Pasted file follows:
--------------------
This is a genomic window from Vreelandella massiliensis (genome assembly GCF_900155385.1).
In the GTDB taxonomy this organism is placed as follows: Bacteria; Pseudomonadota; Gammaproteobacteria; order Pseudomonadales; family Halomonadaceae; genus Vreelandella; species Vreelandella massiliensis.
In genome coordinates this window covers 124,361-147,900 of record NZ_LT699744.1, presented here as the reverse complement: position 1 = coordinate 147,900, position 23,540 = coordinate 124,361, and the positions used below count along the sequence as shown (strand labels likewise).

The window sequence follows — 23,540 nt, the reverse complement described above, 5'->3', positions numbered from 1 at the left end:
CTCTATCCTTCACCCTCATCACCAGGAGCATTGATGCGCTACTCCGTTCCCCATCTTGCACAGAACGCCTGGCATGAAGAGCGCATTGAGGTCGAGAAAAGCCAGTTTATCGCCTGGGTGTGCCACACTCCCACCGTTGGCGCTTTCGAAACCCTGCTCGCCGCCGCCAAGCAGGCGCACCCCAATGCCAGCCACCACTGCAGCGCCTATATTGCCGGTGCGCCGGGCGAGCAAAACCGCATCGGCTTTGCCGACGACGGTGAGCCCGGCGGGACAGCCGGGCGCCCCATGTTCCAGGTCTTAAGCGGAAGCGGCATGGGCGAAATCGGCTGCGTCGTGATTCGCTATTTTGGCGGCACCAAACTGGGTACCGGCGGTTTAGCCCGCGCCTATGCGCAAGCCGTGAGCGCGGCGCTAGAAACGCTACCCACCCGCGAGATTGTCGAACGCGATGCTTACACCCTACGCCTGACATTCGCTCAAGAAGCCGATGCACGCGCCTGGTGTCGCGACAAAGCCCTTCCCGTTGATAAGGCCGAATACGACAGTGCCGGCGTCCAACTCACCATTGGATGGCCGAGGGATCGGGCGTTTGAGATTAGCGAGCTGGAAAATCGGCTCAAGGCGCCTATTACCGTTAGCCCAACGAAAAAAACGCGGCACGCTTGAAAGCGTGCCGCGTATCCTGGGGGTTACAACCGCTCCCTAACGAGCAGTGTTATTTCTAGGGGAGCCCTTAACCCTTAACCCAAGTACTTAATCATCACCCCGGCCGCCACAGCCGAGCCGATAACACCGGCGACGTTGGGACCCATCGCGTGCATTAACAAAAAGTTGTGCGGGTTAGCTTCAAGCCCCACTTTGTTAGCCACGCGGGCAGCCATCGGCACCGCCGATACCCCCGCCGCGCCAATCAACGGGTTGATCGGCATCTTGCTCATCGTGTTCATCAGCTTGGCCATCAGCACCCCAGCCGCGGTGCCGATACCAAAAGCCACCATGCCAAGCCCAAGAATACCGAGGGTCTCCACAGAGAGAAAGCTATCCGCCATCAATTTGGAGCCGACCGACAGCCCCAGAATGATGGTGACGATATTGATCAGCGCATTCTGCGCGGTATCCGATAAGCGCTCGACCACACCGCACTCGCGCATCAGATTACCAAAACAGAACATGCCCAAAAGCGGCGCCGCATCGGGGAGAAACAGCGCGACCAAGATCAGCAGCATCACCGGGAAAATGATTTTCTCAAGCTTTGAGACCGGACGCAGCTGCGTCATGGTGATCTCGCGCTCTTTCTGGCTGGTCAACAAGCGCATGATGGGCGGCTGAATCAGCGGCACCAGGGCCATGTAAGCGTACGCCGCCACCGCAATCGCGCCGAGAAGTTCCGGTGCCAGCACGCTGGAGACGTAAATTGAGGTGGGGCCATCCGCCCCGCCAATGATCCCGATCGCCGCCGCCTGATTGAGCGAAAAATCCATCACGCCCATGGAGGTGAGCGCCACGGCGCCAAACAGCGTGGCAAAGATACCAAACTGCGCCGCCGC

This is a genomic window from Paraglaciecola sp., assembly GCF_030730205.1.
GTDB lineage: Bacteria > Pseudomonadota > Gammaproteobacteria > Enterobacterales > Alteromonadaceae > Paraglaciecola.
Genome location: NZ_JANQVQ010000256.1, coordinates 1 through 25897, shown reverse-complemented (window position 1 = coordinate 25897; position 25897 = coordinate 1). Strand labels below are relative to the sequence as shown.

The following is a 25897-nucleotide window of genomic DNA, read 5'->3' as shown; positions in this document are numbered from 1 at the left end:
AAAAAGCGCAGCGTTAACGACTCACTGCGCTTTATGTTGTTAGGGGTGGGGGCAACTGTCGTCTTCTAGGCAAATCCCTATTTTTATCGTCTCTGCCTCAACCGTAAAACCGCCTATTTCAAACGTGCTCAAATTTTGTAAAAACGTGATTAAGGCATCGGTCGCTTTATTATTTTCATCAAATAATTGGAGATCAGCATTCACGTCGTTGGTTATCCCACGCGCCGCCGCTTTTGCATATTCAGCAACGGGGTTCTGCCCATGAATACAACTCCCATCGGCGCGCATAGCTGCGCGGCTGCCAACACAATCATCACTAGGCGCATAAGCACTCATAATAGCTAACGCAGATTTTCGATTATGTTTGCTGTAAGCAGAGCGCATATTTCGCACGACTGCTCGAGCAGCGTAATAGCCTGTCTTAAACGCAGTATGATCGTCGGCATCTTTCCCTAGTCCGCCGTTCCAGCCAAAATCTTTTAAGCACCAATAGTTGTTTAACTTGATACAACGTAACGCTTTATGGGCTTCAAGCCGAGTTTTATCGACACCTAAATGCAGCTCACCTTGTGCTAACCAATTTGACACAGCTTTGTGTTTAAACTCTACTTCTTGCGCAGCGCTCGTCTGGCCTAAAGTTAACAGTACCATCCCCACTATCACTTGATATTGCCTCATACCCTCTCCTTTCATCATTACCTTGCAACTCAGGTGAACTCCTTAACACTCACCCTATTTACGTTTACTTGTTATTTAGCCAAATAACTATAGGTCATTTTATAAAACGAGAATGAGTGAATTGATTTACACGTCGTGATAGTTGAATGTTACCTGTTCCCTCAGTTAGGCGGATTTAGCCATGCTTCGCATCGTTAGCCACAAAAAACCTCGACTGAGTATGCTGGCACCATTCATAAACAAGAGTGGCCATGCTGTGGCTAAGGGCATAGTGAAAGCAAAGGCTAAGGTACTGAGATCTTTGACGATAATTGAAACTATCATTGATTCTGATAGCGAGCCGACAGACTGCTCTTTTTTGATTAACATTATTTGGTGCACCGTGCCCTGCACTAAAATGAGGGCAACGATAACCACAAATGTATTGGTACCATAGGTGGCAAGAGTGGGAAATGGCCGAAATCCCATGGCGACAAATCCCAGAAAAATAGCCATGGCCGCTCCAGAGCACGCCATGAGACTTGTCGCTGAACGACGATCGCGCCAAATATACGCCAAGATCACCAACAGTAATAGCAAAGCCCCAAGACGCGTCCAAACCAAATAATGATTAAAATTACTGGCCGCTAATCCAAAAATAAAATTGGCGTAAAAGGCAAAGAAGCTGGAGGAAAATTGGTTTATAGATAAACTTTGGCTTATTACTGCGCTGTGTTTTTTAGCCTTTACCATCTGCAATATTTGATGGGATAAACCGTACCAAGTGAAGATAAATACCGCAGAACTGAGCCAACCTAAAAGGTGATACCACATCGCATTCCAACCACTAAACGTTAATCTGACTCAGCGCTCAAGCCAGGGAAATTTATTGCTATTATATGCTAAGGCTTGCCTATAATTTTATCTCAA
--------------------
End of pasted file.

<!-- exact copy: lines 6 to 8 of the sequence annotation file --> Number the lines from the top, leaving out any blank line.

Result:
This is a genomic window from Paraglaciecola sp., assembly GCF_030730205.1.
GTDB lineage: Bacteria > Pseudomonadota > Gammaproteobacteria > Enterobacterales > Alteromonadaceae > Paraglaciecola.
Genome location: NZ_JANQVQ010000256.1, coordinates 1 through 25897, shown reverse-complemented (window position 1 = coordinate 25897; position 25897 = coordinate 1). Strand labels below are relative to the sequence as shown.